It's amazing what an interesting conversation you can have with a three-and-a-half-year-old without the distraction of television. As a general rule she doesn't watch much TV. She loves books more than anything. The promise of a trip to the library or a new book from the bookstore is the highlight of her day. I showed up on Thursday night with Babar and the Wully Wully and a collection of Curious George stories. Before the weekend was over, I had read Babar three times and all nine or ten of the Curious George stories. She snuggles under my arm and sits very still most of the time, until the action picks up in a story. Then, she'll pop up and cover her mouth or eyes or throw her arms up in response to the story. Sometimes she whispers encouragement to the characters or repeats a phrase after I read it. When she was younger, I sometimes abbreviated stories. I can't get away with that any more. After one or two readings, she knows what comes next and corrects me if I change a single thing.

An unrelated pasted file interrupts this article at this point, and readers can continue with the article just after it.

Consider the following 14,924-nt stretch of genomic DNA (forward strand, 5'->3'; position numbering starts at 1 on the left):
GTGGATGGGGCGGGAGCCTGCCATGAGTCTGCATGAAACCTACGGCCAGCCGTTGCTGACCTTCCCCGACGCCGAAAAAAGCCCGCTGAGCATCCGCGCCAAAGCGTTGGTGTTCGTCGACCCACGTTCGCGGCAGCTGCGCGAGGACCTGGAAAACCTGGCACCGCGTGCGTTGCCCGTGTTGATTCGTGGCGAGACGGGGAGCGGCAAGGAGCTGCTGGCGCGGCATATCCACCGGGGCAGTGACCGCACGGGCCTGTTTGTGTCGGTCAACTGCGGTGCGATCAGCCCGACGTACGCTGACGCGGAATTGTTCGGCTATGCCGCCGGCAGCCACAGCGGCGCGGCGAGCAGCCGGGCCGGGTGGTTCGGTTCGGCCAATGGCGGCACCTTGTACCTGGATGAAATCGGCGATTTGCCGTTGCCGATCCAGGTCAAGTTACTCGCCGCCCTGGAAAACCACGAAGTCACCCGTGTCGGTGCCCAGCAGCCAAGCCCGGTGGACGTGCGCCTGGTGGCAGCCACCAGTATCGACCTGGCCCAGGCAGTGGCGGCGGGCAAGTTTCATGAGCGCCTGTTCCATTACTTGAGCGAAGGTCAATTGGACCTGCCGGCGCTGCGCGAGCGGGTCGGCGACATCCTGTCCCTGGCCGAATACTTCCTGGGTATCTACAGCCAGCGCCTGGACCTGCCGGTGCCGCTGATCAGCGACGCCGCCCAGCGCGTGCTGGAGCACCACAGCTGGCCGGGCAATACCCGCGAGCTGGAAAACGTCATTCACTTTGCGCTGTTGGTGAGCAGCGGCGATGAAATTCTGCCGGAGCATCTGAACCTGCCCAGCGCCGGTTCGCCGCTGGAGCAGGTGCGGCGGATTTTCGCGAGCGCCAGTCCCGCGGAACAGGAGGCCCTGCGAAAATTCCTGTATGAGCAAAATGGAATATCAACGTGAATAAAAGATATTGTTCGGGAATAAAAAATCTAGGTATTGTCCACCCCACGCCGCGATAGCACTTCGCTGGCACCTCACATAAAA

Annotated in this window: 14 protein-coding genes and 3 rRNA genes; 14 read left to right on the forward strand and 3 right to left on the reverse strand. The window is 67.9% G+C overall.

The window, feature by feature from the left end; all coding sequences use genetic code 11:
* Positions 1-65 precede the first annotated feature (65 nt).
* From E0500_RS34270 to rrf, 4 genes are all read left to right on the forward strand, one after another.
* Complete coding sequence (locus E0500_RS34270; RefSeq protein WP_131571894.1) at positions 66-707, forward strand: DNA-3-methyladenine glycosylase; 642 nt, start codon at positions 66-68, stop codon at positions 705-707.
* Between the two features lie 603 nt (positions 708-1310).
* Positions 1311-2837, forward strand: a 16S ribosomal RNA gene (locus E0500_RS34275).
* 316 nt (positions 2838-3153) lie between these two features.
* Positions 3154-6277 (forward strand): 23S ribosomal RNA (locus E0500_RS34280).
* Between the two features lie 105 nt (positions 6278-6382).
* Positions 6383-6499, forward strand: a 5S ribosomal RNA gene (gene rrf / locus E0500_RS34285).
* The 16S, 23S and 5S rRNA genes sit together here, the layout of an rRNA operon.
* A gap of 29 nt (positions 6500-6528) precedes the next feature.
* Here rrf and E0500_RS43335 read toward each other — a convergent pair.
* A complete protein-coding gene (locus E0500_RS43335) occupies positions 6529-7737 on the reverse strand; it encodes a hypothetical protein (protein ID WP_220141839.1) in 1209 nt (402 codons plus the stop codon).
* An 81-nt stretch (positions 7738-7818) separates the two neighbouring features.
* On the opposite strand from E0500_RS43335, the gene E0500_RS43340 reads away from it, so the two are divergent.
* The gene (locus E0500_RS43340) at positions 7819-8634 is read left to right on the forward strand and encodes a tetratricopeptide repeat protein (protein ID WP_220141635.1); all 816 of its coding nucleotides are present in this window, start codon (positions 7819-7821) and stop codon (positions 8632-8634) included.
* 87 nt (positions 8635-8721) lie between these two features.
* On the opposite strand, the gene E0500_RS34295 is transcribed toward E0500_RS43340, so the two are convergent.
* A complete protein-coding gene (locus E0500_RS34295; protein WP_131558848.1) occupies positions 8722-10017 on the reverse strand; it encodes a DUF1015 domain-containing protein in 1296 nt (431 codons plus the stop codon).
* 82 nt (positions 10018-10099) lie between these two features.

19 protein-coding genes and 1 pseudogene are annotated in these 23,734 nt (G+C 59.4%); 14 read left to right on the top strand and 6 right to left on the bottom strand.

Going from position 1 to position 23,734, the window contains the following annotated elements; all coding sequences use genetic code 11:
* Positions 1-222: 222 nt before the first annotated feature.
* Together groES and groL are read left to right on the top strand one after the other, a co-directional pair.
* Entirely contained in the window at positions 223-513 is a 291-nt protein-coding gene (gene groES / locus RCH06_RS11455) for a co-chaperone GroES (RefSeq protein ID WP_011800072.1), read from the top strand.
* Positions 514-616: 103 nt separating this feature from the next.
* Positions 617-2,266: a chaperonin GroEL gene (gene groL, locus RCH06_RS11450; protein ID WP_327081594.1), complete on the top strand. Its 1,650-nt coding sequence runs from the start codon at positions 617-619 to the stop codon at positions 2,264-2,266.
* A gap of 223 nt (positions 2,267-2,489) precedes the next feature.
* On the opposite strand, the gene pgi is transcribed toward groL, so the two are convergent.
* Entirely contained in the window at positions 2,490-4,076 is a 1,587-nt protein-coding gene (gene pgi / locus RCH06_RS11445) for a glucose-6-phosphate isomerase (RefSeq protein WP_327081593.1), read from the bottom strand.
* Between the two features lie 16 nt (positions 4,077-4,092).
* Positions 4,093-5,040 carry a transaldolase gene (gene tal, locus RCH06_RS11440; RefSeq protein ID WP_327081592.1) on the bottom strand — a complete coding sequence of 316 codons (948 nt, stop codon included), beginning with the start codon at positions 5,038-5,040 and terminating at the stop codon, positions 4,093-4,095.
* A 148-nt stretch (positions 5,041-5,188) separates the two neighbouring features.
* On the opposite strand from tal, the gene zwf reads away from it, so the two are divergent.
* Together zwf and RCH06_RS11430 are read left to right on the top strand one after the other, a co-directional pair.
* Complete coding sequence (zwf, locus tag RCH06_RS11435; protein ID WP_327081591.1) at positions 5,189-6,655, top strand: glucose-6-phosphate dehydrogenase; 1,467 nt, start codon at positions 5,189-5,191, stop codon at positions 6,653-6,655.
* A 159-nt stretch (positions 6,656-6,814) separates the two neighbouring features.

We had a delightful weekend together, but I have to admit that the squeaky kitty voice nearly drove me up a wall. Thank heavens she doesn't use it in normal conversation!
Sunday, August 27, 2006
American Art Review
Wednesday, August 23, 2006
"No rest for the wicked!"
Started a new watercolor class on Monday with 25 students. Most of them are returnees from previous classes. Four of my beginners have joined the class and there are a couple of newbies. We talked about the continuum of design from realism to non-objective painting. I had found some good examples of abstract design artwork to show them. Then I taught them about making grids to get their drawings in the correct proportions on their paper. Critique was fun. They're getting more and more consistent with their finished paintings. They seem to be doing more paintings and are improving accordingly.